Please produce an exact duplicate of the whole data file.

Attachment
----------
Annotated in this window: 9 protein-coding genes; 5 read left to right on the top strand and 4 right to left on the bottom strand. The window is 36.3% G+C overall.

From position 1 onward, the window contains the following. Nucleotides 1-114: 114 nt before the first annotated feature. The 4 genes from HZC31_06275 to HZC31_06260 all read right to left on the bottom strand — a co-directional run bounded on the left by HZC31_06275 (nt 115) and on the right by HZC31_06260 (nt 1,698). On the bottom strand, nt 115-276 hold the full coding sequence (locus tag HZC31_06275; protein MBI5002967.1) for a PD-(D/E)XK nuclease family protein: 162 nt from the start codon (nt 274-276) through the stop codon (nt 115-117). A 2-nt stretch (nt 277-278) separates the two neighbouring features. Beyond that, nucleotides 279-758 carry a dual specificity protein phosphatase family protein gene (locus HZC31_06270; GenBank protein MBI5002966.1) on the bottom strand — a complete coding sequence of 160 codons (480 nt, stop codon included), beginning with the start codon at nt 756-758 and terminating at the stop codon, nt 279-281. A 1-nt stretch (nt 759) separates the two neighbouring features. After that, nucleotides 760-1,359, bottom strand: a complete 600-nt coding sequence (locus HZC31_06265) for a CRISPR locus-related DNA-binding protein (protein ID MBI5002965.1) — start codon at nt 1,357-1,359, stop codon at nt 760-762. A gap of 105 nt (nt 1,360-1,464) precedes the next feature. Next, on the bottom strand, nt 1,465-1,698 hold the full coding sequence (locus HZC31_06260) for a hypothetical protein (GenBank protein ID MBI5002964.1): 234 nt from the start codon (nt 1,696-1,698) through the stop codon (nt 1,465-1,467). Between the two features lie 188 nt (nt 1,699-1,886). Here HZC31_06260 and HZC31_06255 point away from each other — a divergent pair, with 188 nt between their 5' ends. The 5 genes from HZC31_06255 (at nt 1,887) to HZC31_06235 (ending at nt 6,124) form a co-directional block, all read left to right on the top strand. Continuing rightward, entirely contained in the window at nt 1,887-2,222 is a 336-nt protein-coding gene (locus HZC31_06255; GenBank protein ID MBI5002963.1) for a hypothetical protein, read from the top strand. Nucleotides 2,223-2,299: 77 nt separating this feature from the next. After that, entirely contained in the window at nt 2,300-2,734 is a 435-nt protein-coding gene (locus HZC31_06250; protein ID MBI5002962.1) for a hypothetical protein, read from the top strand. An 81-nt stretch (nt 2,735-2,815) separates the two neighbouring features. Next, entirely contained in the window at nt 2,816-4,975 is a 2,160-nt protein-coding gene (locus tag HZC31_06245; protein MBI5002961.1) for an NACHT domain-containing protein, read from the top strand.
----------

Annotated in this window: 9 protein-coding genes; 5 read left to right on the top strand and 4 right to left on the bottom strand. The window is 36.3% G+C overall.

From position 1 onward, the window contains the following. Nucleotides 1-114: 114 nt before the first annotated feature. The 4 genes from HZC31_06275 to HZC31_06260 all read right to left on the bottom strand — a co-directional run bounded on the left by HZC31_06275 (nt 115) and on the right by HZC31_06260 (nt 1,698). On the bottom strand, nt 115-276 hold the full coding sequence (locus tag HZC31_06275; protein MBI5002967.1) for a PD-(D/E)XK nuclease family protein: 162 nt from the start codon (nt 274-276) through the stop codon (nt 115-117). A 2-nt stretch (nt 277-278) separates the two neighbouring features. Beyond that, nucleotides 279-758 carry a dual specificity protein phosphatase family protein gene (locus HZC31_06270; GenBank protein MBI5002966.1) on the bottom strand — a complete coding sequence of 160 codons (480 nt, stop codon included), beginning with the start codon at nt 756-758 and terminating at the stop codon, nt 279-281. A 1-nt stretch (nt 759) separates the two neighbouring features. After that, nucleotides 760-1,359, bottom strand: a complete 600-nt coding sequence (locus HZC31_06265) for a CRISPR locus-related DNA-binding protein (protein ID MBI5002965.1) — start codon at nt 1,357-1,359, stop codon at nt 760-762. A gap of 105 nt (nt 1,360-1,464) precedes the next feature. Next, on the bottom strand, nt 1,465-1,698 hold the full coding sequence (locus HZC31_06260) for a hypothetical protein (GenBank protein ID MBI5002964.1): 234 nt from the start codon (nt 1,696-1,698) through the stop codon (nt 1,465-1,467). Between the two features lie 188 nt (nt 1,699-1,886). Here HZC31_06260 and HZC31_06255 point away from each other — a divergent pair, with 188 nt between their 5' ends. The 5 genes from HZC31_06255 (at nt 1,887) to HZC31_06235 (ending at nt 6,124) form a co-directional block, all read left to right on the top strand. Continuing rightward, entirely contained in the window at nt 1,887-2,222 is a 336-nt protein-coding gene (locus HZC31_06255; GenBank protein ID MBI5002963.1) for a hypothetical protein, read from the top strand. Nucleotides 2,223-2,299: 77 nt separating this feature from the next. After that, entirely contained in the window at nt 2,300-2,734 is a 435-nt protein-coding gene (locus HZC31_06250; protein ID MBI5002962.1) for a hypothetical protein, read from the top strand. An 81-nt stretch (nt 2,735-2,815) separates the two neighbouring features. Next, entirely contained in the window at nt 2,816-4,975 is a 2,160-nt protein-coding gene (locus tag HZC31_06245; protein MBI5002961.1) for an NACHT domain-containing protein, read from the top strand.